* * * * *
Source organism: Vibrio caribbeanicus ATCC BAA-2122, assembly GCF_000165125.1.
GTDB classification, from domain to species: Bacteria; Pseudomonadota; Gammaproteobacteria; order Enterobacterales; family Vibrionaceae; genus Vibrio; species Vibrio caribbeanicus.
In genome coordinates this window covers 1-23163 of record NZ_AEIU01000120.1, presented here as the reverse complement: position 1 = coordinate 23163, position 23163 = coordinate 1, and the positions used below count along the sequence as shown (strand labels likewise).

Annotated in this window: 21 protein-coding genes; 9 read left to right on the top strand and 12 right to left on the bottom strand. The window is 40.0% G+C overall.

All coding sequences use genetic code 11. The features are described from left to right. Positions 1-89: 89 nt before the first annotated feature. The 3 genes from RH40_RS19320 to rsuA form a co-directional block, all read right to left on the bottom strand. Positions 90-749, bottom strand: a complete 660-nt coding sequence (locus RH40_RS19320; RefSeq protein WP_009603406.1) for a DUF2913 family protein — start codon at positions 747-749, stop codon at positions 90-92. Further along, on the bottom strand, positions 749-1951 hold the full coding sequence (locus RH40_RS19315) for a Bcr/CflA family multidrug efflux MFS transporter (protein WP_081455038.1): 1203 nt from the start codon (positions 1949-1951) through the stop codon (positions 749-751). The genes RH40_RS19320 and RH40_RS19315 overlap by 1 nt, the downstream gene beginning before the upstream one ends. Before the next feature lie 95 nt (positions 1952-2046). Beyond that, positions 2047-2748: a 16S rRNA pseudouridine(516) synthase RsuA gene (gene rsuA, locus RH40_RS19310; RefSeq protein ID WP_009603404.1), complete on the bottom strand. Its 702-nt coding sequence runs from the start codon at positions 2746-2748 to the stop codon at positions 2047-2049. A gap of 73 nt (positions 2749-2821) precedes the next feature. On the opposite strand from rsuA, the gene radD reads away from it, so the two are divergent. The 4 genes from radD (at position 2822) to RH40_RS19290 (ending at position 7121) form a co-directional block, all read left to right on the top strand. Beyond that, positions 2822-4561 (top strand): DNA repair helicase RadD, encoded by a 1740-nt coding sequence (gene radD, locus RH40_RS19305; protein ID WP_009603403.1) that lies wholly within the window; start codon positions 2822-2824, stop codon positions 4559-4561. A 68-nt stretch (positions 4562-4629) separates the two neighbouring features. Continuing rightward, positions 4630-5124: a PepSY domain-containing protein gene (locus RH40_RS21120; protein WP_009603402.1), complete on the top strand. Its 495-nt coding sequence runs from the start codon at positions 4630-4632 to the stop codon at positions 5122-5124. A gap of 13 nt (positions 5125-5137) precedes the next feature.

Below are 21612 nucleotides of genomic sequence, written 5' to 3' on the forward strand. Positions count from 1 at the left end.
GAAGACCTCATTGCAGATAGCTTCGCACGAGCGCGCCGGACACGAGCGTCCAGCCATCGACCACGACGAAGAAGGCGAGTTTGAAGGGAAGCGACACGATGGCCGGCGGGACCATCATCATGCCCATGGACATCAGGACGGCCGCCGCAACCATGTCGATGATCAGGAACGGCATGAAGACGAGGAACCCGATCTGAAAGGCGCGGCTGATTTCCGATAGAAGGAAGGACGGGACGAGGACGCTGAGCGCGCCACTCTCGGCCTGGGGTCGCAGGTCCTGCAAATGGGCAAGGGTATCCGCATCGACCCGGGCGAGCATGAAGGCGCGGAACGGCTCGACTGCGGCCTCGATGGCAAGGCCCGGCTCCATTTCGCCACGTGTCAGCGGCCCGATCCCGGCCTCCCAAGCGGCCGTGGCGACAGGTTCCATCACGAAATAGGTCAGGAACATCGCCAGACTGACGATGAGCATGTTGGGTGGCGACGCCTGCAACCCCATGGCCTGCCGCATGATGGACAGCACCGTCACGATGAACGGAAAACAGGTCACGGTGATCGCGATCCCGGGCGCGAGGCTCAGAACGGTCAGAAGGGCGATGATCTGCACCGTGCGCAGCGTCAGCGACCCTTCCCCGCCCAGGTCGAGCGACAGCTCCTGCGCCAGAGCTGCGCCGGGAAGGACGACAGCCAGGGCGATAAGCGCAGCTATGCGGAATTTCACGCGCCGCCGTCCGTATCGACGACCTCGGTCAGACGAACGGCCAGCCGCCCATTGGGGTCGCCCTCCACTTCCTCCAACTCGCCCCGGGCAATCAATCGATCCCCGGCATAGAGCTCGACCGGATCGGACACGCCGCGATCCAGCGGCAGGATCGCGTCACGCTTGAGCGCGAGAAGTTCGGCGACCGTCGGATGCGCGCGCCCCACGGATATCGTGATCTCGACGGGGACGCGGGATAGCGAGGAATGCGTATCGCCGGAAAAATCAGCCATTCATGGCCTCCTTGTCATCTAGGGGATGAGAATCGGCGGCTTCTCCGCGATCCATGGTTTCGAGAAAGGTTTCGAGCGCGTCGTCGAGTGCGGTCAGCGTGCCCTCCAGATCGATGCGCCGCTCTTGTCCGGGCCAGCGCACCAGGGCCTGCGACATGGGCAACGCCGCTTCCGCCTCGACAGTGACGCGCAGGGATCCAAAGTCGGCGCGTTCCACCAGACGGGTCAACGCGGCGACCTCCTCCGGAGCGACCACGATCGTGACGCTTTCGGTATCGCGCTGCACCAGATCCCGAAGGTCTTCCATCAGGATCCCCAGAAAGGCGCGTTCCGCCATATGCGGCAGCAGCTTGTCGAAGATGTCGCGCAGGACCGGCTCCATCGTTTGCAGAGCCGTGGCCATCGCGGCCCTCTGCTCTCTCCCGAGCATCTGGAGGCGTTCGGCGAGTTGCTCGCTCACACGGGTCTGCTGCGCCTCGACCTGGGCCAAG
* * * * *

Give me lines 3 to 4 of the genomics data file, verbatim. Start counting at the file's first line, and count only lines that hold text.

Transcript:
In genome coordinates this window covers 1-23163 of record NZ_AEIU01000120.1, presented here as the reverse complement: position 1 = coordinate 23163, position 23163 = coordinate 1, and the positions used below count along the sequence as shown (strand labels likewise).

Annotated in this window: 21 protein-coding genes; 9 read left to right on the top strand and 12 right to left on the bottom strand. The window is 40.0% G+C overall.